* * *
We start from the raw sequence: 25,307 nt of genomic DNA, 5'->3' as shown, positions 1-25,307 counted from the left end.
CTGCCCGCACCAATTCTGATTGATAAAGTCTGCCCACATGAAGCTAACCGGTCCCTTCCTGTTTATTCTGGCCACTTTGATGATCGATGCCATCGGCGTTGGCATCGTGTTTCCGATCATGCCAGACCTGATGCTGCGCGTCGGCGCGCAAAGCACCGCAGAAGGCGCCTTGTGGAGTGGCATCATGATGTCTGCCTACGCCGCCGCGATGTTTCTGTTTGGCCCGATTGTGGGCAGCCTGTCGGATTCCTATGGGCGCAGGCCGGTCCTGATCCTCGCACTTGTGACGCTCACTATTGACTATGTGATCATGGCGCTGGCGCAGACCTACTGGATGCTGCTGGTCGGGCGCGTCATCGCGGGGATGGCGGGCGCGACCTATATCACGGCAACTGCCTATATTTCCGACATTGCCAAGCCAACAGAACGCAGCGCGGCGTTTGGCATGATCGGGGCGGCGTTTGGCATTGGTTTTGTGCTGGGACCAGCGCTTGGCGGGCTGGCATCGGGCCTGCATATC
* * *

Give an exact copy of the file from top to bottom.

We start from the raw sequence: 25,307 nt of genomic DNA, 5'->3' as shown, positions 1-25,307 counted from the left end.
CTGCCCGCACCAATTCTGATTGATAAAGTCTGCCCACATGAAGCTAACCGGTCCCTTCCTGTTTATTCTGGCCACTTTGATGATCGATGCCATCGGCGTTGGCATCGTGTTTCCGATCATGCCAGACCTGATGCTGCGCGTCGGCGCGCAAAGCACCGCAGAAGGCGCCTTGTGGAGTGGCATCATGATGTCTGCCTACGCCGCCGCGATGTTTCTGTTTGGCCCGATTGTGGGCAGCCTGTCGGATTCCTATGGGCGCAGGCCGGTCCTGATCCTCGCACTTGTGACGCTCACTATTGACTATGTGATCATGGCGCTGGCGCAGACCTACTGGATGCTGCTGGTCGGGCGCGTCATCGCGGGGATGGCGGGCGCGACCTATATCACGGCAACTGCCTATATTTCCGACATTGCCAAGCCAACAGAACGCAGCGCGGCGTTTGGCATGATCGGGGCGGCGTTTGGCATTGGTTTTGTGCTGGGACCAGCGCTTGGCGGGCTGGCATCGGGCCTGCATATC